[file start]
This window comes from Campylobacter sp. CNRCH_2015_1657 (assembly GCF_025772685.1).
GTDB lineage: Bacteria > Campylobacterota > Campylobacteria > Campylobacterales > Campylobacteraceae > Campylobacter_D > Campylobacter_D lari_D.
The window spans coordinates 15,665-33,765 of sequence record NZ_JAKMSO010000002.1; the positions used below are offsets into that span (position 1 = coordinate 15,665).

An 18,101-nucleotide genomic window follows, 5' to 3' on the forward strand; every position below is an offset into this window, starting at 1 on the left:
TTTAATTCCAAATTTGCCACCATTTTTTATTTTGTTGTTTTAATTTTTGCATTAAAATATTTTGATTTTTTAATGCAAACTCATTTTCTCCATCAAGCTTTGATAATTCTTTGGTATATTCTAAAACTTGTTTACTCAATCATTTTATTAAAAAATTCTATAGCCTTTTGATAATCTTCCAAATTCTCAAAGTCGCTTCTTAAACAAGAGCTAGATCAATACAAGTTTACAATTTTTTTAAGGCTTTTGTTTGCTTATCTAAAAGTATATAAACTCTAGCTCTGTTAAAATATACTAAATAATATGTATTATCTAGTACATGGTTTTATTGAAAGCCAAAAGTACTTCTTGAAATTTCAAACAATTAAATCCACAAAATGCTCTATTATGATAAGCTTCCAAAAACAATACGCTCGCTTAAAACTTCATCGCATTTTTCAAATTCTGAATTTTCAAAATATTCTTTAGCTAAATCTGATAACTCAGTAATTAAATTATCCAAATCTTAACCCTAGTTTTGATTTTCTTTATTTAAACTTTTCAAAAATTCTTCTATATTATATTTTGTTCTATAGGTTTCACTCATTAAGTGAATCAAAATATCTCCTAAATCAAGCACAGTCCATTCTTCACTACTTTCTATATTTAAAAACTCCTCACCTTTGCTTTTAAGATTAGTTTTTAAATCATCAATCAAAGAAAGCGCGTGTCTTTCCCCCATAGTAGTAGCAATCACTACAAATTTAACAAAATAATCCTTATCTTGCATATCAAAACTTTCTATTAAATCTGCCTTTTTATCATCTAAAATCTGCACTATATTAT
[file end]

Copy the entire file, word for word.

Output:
This window comes from Campylobacter sp. CNRCH_2015_1657 (assembly GCF_025772685.1).
GTDB lineage: Bacteria > Campylobacterota > Campylobacteria > Campylobacterales > Campylobacteraceae > Campylobacter_D > Campylobacter_D lari_D.
The window spans coordinates 15,665-33,765 of sequence record NZ_JAKMSO010000002.1; the positions used below are offsets into that span (position 1 = coordinate 15,665).

An 18,101-nucleotide genomic window follows, 5' to 3' on the forward strand; every position below is an offset into this window, starting at 1 on the left:
TTTAATTCCAAATTTGCCACCATTTTTTATTTTGTTGTTTTAATTTTTGCATTAAAATATTTTGATTTTTTAATGCAAACTCATTTTCTCCATCAAGCTTTGATAATTCTTTGGTATATTCTAAAACTTGTTTACTCAATCATTTTATTAAAAAATTCTATAGCCTTTTGATAATCTTCCAAATTCTCAAAGTCGCTTCTTAAACAAGAGCTAGATCAATACAAGTTTACAATTTTTTTAAGGCTTTTGTTTGCTTATCTAAAAGTATATAAACTCTAGCTCTGTTAAAATATACTAAATAATATGTATTATCTAGTACATGGTTTTATTGAAAGCCAAAAGTACTTCTTGAAATTTCAAACAATTAAATCCACAAAATGCTCTATTATGATAAGCTTCCAAAAACAATACGCTCGCTTAAAACTTCATCGCATTTTTCAAATTCTGAATTTTCAAAATATTCTTTAGCTAAATCTGATAACTCAGTAATTAAATTATCCAAATCTTAACCCTAGTTTTGATTTTCTTTATTTAAACTTTTCAAAAATTCTTCTATATTATATTTTGTTCTATAGGTTTCACTCATTAAGTGAATCAAAATATCTCCTAAATCAAGCACAGTCCATTCTTCACTACTTTCTATATTTAAAAACTCCTCACCTTTGCTTTTAAGATTAGTTTTTAAATCATCAATCAAAGAAAGCGCGTGTCTTTCCCCCATAGTAGTAGCAATCACTACAAATTTAACAAAATAATCCTTATCTTGCATATCAAAACTTTCTATTAAATCTGCCTTTTTATCATCTAAAATCTGCACTATATTAT